And ‘Moor Walking!

It’s been a weekend of walking for me and we’ve had the weather for it as well. Saturday was glorious, walking (probably) 12 miles in Bath. I was planning to have a rest on Sunday, which could’ve given me two days in the workshop, as I had also booked today off work. But, the same friend I saw on Saturday convinced me to join the group walk she was leading down in Exmoor. It was fifteen-miles long; it look hilly; it was what they regard as a 3-Booter and, when I woke up in the morning, the sun was shining.

Horses on Exmoor

Before I go on, I’d like to point out that each of the photos taken from this walk were captured using my smart phone. I did carry a camera in my bag but getting it out each time or even carrying on myself does get annoying. I am impressed with the quality, if not the quantity of what I have.

This walk began in Carhampton, next to the tiny village of Blue Anchor [careful how you say it!] near Minehead in West Somerset. I live in North Somerset (a good few miles south of Bristol) and decided that I would drive there alone, where the rest of the walkers would all meet up and arrange to car-share from the centre of Bristol. I was the first to arrive at the unspecified farmer’s yard where we were instructed to park. I saw one woman there without a car (who did turn out to be the joint-walk leader) and assumed she was from the farm. I didn’t feel confident enough to park on someone else’s property and so, completed a lap down to Blue Anchor and back, by which time the first car from Bristol arrived and I pulled up alongside. Panic over! 🙂

Conygar Tower – Dunster, Somerset

We set off uphill and on to the hills of Exmoor. We started with a good long climb towards woodland, down one hill, up and another and in to more woods before we found a resting spot with tree stumps for seating. It was probably a good two hours or more before I took my first photo, which you can see at the top of this post. There were at least two, if not three, more climbs before we stopped properly for lunch on one of the highest points, with views towards the sea and the south of Wales.

Conygar Tower, taken with my smart phone camera.

From here on, it was mostly a downhill walk. It is a welcome feeling when you stop for lunch knowing that the hardest part is over. That feeling that you can literally stuff yourself full for the ‘casual’ return circuit to the “car park”. Well, there was one brief climb up from Dunster to Conygar Tower but that was nothing compared to the heights we had already conquered. I understand that not all 3 Boot walks with this group are as easy; particularly the ones over in Wales.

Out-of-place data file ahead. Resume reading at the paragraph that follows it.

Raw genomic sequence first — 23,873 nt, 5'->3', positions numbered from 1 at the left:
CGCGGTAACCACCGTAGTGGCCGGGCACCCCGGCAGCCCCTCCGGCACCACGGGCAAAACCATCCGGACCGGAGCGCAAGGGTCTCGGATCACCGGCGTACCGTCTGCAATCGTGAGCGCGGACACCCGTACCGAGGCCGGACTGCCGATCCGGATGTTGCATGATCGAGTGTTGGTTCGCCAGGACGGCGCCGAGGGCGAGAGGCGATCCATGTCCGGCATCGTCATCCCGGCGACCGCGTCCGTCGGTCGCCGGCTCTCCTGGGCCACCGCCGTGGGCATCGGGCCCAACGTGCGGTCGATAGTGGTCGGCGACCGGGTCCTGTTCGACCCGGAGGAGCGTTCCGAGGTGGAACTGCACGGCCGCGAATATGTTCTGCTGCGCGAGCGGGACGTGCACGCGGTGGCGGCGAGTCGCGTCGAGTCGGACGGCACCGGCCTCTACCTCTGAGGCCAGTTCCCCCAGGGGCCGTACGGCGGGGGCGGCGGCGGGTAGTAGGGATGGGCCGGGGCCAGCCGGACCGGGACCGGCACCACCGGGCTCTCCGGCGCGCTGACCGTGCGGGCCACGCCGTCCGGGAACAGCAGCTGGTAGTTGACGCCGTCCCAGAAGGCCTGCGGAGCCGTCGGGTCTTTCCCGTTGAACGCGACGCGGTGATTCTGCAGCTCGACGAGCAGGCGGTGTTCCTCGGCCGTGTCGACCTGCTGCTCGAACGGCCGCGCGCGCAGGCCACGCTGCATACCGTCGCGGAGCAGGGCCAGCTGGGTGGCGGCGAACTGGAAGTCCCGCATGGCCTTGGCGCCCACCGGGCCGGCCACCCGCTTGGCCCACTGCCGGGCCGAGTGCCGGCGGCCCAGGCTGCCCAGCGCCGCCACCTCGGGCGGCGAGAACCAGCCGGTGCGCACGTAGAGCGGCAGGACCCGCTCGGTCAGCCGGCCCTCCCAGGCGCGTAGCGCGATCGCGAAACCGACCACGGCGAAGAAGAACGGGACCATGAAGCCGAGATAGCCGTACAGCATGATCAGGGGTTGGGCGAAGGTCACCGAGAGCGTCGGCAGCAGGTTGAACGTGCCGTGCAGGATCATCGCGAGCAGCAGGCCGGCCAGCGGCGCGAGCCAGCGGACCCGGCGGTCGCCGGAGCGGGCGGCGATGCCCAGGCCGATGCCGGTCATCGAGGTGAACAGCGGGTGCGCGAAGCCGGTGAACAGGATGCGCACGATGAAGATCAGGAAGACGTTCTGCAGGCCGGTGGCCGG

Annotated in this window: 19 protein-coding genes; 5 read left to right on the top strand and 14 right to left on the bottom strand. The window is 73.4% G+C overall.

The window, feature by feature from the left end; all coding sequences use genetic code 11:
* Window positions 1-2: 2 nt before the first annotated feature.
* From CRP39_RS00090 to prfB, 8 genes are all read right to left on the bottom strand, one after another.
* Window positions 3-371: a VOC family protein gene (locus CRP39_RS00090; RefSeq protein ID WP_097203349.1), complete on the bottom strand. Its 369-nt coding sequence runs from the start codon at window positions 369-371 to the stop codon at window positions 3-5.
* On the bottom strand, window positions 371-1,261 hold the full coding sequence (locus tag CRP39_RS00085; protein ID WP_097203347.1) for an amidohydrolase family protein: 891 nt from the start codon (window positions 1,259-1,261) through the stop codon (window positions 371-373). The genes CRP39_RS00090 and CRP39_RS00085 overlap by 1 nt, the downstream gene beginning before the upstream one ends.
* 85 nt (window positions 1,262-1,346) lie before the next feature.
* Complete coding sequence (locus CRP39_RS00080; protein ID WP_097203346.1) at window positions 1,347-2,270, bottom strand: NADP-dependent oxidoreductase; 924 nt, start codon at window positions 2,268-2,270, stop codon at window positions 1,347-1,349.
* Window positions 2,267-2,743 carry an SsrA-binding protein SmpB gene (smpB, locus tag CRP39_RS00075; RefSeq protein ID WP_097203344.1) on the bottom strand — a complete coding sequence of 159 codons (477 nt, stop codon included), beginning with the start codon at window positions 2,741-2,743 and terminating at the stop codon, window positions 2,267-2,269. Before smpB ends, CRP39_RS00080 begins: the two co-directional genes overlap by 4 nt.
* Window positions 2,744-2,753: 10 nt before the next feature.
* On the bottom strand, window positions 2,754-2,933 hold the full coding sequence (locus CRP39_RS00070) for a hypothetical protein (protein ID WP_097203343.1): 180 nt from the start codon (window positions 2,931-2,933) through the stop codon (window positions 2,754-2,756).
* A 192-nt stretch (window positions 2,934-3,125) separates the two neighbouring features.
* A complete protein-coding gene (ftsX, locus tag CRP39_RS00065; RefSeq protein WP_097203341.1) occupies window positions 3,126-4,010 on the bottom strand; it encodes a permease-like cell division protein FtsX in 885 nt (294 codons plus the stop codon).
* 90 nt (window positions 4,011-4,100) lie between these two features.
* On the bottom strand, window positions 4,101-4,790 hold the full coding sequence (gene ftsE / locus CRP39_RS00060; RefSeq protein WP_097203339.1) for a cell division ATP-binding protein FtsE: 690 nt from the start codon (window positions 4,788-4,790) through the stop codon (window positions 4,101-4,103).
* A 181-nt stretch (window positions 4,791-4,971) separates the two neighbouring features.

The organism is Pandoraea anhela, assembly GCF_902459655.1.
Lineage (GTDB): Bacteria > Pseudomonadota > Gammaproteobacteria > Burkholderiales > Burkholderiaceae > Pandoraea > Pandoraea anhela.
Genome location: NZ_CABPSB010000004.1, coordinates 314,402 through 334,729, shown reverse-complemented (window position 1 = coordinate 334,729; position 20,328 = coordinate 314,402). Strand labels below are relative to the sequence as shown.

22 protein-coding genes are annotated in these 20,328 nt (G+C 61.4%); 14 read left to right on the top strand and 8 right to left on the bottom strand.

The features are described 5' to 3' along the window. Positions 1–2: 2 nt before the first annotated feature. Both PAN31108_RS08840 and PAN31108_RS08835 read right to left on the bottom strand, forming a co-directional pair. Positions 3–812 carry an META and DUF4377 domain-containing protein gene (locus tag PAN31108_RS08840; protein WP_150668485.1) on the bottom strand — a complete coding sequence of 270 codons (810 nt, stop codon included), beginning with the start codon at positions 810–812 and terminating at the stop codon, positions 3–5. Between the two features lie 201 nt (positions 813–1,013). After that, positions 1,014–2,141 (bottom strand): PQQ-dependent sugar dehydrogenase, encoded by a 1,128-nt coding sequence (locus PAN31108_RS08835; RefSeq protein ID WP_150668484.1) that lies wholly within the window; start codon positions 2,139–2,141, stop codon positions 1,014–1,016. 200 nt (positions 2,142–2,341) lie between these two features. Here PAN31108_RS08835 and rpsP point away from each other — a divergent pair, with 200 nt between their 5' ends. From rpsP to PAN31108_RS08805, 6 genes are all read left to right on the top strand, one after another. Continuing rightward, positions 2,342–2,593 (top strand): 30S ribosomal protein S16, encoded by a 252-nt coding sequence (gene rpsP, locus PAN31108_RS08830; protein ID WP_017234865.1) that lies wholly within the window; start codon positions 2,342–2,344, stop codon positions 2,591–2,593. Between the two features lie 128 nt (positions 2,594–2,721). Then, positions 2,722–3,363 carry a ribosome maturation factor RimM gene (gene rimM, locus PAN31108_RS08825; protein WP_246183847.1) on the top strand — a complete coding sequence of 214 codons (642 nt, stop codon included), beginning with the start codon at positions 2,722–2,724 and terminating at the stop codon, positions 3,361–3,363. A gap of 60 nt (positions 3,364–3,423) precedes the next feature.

Dunster Castle, from Conygar Tower

Before climbing to the folly tower (which is free to enter with no restrictions on access), we passed through the village of Dunster (where a St.George’s Day parade was ongoing, 48 hours early) and right by Dunster Castle, which was sadly, one of several properties not open to visitors looking to take advantage of the National Trust’s annual free weekend. So, after a brief toilet break and tea stop, we kept on going.

Dunster, with the castle in the background; fellow ramblers in the fore.

I enjoyed this walk for several reasons. In fact, I also enjoyed the easy drive down the M5 for only a short distance, before getting off at Junction 23 (Bridgwater) and following the A39 west through surrounding hills, combes and countryside, before making a single right-turn on the road leading to our start point. My good friend was also there and I was pleasantly surprised to see a couple of other familiar faces, including one who I met on a walk back in February that went so horribly wrong that no-one has seen the leader of that day night since. I struggle to often to make basic conversation with the majority of people I’ve met on these walks and that can make the experiences less enjoyable. It is nice to have people who I consider to be friends in and amongst this group.

Reaching the beach in Carhampton (I think), Somerset.

Leaving Dunster, we continued south across the track of an old steam train and down towards the coast, where we would follow a pebbled beach before crossing fields on our return to Carhamapton (seriously, that is its name – it just sounds so apt). On my return, I got as far as Bridgewater and decided to follow the A38 north until I was close to home. Much like when I’m walking; I hate back-tracking over the same routes when I’m driving and motorway driving offers little appeal, unless I’m in a hurry to get somewhere. I also enjoy heading south down the M5 in any occasion, where you’re surrounded by mile-upon-mile of countryside. I’ve never had the same experience heading north, where it’s all so industrialised.

Church and a blossoming tree (and walkers) in Carhampton, Somerset.

When I got home on Saturday, I felt so tired that I had to lie down for a few hours and I had little intention of doing the walk across Exmoor yesterday. We barely saw a drop of rain and, by the time I arrived home, I was a little weary but still stable on my feet. Even this morning and in spite of the fact that I’ve been awake since 3.45am; it’s like I’ve just had an average weekend plus an extra day off. It did start to catch up with me at lunchtime today and I’m fearing it might hit me again tomorrow morning when I arrive at work for 7am.

Perhaps the moral is that it’s better to push through the pain sometimes, instead of spending the day lying in bed? Hmmmm, that doesn’t sound very profound… But I am planning to lead a group walk for the very first time next month! There are a few details to sort out but it’ll be around Bath, just like on Saturday with my good friend.

Thanks for reading. 🙂


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